If you went to school in the US, you might remember learning about the ill-fated pioneers of the Donner Party who were stuck during the winter of 1846-47 just outside of the town of Truckee.  (Because of the sensationalism of cannibalism, many people remember this story!) As legend has it, the large 92 person Donner Party headed west to California after paying a scout to lead them using a "shortcut". The scout never materialized so they left - and were rather late to leave - and became trapped in the Truckee area due to winter blizzards. They had no supplies - and had to construct housing themselves - and several members of the party perished. When aid finally arrived, the few that were still alive had resorted to cannibalism. (Forty-two survived but some had gone ahead to get help so not all were still at the camp)


At the spot of their camp is now Donner Memorial State Park. There is a fairly new Visitor Center and Emigrant Museum explaining the history of the Donner Party, other pioneers and those who have come through the area heading west. It's not a huge museum but we did spend a good part of the morning there - it's quite interesting if you're a history buff and I actually learned alot.  There is no fee to visit the museum - but there is a $10 parking fee. Also, at the state park is the Pioneer Monument - dedicated to "all who made the difficult trek across the western plains and mountains." Dedicated in 1918 - with a ceremony that included Donner Party survivors - the shaft of the monument is the depth of the snow - 22 feet - of the winter they were stuck there. You may take a free history tour led by park rangers that show the spots of the cabins, too.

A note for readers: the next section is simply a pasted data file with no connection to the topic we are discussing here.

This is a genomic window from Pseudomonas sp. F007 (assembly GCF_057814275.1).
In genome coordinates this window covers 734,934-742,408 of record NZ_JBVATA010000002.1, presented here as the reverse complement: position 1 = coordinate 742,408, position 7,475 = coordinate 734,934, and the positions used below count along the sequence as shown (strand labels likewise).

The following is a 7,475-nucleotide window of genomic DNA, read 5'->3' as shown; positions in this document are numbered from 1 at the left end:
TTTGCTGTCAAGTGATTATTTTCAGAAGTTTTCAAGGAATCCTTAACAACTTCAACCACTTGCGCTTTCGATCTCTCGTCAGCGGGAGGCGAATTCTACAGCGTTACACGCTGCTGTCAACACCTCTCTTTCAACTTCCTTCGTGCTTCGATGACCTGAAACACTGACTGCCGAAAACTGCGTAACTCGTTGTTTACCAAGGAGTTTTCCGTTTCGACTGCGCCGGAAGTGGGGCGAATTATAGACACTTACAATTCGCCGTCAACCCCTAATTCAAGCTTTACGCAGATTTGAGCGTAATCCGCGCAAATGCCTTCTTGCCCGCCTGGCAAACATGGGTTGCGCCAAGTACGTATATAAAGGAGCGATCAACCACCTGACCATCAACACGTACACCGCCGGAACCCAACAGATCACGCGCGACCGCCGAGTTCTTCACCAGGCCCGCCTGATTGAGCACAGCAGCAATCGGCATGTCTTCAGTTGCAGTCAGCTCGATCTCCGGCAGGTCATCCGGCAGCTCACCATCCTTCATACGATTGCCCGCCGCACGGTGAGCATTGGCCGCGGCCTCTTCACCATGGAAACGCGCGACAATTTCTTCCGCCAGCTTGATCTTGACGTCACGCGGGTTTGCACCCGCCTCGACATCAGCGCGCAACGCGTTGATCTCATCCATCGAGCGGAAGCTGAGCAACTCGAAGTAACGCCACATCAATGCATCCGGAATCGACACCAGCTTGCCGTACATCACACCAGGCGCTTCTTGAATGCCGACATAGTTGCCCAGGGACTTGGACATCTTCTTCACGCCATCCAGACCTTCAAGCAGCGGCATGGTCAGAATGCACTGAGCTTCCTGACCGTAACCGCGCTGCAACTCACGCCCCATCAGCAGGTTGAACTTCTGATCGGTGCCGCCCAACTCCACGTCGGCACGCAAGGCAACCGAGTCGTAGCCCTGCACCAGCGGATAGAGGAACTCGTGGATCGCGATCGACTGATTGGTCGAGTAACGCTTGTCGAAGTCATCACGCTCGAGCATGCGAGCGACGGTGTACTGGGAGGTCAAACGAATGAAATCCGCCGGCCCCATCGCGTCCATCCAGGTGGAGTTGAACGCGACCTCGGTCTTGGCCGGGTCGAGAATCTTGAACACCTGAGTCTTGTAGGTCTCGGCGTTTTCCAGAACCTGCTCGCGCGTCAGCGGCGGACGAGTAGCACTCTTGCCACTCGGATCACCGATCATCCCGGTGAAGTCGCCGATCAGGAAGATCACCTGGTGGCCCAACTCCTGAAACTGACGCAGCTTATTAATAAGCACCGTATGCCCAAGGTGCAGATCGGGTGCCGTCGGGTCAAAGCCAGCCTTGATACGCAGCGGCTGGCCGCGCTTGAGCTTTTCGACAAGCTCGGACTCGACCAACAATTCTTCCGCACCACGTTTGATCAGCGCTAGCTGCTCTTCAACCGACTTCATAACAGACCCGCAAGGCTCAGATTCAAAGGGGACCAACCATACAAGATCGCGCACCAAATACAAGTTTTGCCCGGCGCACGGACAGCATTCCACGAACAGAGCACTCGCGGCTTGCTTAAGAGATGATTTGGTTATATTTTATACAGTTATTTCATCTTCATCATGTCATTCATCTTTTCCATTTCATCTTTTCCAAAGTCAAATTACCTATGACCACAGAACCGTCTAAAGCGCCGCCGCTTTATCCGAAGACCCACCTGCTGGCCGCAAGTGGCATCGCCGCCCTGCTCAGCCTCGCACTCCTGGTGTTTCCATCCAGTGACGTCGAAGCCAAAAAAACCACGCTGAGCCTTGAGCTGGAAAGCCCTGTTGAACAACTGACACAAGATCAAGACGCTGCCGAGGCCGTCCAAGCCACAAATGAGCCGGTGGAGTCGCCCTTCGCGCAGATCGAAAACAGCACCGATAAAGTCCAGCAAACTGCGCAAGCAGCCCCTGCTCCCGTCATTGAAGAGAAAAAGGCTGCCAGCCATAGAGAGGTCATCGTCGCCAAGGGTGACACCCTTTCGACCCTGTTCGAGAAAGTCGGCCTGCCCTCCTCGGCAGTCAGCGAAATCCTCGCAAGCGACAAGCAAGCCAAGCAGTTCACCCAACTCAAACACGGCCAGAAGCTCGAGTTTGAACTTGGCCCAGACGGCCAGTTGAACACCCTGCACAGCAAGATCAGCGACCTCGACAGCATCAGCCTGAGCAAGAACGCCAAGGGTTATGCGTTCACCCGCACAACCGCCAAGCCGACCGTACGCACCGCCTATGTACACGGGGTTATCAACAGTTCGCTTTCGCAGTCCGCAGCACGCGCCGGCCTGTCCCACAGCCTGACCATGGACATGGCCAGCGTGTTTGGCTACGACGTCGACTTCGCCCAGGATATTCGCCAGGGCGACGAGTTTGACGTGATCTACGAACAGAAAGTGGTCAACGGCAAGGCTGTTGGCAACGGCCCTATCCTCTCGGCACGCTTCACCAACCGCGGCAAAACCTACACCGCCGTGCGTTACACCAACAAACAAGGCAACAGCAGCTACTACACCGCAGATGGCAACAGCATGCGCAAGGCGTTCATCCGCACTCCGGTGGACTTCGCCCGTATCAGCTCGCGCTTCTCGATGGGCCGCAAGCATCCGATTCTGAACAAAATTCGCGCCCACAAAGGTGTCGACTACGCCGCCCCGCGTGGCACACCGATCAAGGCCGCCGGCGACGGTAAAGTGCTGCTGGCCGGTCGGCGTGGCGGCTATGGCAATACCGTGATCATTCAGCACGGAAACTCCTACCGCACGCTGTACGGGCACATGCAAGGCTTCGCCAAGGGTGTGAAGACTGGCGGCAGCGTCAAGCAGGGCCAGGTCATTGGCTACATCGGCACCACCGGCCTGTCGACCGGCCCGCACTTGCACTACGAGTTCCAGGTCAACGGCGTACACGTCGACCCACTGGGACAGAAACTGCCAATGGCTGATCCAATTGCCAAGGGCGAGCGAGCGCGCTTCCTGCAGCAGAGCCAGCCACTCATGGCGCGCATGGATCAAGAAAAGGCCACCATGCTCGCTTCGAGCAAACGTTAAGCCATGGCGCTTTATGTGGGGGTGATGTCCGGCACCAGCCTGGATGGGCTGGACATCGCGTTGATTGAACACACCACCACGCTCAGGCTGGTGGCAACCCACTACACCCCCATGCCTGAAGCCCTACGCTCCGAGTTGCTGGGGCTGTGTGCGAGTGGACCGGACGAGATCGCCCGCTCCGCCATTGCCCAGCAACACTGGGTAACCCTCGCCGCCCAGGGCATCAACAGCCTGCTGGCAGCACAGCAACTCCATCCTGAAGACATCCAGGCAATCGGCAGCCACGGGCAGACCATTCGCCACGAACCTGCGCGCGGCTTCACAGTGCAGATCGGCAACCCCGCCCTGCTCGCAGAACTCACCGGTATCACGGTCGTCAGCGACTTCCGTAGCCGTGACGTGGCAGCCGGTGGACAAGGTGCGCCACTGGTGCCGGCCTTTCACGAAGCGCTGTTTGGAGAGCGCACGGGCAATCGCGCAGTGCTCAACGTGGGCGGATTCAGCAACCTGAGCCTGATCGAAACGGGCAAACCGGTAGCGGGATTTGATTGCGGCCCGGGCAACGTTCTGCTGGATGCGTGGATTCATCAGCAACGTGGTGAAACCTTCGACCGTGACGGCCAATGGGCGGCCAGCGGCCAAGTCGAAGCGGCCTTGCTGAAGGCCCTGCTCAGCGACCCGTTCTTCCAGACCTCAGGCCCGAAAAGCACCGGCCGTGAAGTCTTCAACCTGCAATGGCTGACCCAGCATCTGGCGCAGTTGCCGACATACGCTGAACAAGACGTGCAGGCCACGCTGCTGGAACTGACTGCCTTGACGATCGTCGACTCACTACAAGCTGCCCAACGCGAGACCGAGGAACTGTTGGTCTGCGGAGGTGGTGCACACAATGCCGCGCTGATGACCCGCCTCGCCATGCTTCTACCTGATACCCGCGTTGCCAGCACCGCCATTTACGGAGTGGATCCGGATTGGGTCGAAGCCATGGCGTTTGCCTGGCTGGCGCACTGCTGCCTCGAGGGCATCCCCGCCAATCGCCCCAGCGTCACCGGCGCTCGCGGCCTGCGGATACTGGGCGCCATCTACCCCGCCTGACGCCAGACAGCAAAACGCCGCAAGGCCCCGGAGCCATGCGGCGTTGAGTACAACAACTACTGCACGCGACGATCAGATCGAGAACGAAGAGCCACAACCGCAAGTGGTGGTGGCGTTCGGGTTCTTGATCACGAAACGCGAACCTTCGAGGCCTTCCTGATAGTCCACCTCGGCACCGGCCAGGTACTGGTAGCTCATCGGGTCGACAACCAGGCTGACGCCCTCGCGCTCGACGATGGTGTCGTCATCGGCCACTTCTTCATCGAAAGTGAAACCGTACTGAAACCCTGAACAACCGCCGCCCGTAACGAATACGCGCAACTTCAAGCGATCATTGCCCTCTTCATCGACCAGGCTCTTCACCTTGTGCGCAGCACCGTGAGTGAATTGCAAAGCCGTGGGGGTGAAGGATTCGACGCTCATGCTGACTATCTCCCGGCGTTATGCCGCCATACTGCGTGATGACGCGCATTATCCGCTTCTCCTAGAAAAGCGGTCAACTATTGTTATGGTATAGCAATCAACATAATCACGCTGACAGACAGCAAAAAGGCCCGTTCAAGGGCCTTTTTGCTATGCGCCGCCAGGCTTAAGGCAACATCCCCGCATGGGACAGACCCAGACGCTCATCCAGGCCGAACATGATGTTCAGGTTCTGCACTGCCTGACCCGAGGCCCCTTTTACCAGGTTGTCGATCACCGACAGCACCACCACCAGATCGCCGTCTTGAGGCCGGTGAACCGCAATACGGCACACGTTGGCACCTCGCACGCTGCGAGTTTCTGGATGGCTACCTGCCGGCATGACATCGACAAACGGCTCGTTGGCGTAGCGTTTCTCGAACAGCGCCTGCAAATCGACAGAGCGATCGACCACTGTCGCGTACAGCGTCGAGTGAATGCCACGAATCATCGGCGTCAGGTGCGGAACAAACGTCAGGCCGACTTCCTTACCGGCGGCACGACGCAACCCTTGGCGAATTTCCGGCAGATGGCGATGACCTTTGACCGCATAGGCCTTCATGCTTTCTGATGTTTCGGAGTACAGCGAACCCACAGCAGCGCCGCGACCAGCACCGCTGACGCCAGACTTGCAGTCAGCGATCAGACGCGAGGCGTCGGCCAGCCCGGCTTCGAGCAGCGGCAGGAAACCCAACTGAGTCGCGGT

And a short walk down a trail from the museum is Donner Lake - a freshwater lake known as the "Jewel of the Northern Sierra".  A year-round destination, you can swim, fish, ski, hunt, beach sit and boat here. We walked the trail and had a peaceful view of the lake on a weekday morning in the fall. No one else was around nor any boats!